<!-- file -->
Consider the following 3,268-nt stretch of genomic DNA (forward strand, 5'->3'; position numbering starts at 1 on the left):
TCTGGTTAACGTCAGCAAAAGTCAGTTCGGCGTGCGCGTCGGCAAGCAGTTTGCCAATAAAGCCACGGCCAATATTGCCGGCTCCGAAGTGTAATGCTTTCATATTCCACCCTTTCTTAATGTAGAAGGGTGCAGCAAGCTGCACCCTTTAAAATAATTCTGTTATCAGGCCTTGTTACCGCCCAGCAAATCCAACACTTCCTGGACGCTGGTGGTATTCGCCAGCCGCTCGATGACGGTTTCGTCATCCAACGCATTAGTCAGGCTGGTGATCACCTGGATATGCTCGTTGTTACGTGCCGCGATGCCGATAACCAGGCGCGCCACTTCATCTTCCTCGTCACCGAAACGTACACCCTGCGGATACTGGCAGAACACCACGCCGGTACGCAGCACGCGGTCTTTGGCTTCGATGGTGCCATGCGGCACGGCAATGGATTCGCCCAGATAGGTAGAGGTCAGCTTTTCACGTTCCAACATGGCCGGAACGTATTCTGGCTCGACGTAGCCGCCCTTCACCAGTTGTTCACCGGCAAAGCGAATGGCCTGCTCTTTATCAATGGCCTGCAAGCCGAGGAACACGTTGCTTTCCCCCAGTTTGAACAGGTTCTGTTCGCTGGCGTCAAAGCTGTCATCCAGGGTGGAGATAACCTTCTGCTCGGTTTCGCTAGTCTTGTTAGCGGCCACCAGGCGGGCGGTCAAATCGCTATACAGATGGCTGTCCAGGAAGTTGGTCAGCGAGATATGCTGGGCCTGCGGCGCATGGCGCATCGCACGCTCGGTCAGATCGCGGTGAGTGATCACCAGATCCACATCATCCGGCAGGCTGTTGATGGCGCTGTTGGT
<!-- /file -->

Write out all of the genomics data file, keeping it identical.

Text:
Consider the following 3,268-nt stretch of genomic DNA (forward strand, 5'->3'; position numbering starts at 1 on the left):
TCTGGTTAACGTCAGCAAAAGTCAGTTCGGCGTGCGCGTCGGCAAGCAGTTTGCCAATAAAGCCACGGCCAATATTGCCGGCTCCGAAGTGTAATGCTTTCATATTCCACCCTTTCTTAATGTAGAAGGGTGCAGCAAGCTGCACCCTTTAAAATAATTCTGTTATCAGGCCTTGTTACCGCCCAGCAAATCCAACACTTCCTGGACGCTGGTGGTATTCGCCAGCCGCTCGATGACGGTTTCGTCATCCAACGCATTAGTCAGGCTGGTGATCACCTGGATATGCTCGTTGTTACGTGCCGCGATGCCGATAACCAGGCGCGCCACTTCATCTTCCTCGTCACCGAAACGTACACCCTGCGGATACTGGCAGAACACCACGCCGGTACGCAGCACGCGGTCTTTGGCTTCGATGGTGCCATGCGGCACGGCAATGGATTCGCCCAGATAGGTAGAGGTCAGCTTTTCACGTTCCAACATGGCCGGAACGTATTCTGGCTCGACGTAGCCGCCCTTCACCAGTTGTTCACCGGCAAAGCGAATGGCCTGCTCTTTATCAATGGCCTGCAAGCCGAGGAACACGTTGCTTTCCCCCAGTTTGAACAGGTTCTGTTCGCTGGCGTCAAAGCTGTCATCCAGGGTGGAGATAACCTTCTGCTCGGTTTCGCTAGTCTTGTTAGCGGCCACCAGGCGGGCGGTCAAATCGCTATACAGATGGCTGTCCAGGAAGTTGGTCAGCGAGATATGCTGGGCCTGCGGCGCATGGCGCATCGCACGCTCGGTCAGATCGCGGTGAGTGATCACCAGATCCACATCATCCGGCAGGCTGTTGATGGCGCTGTTGGT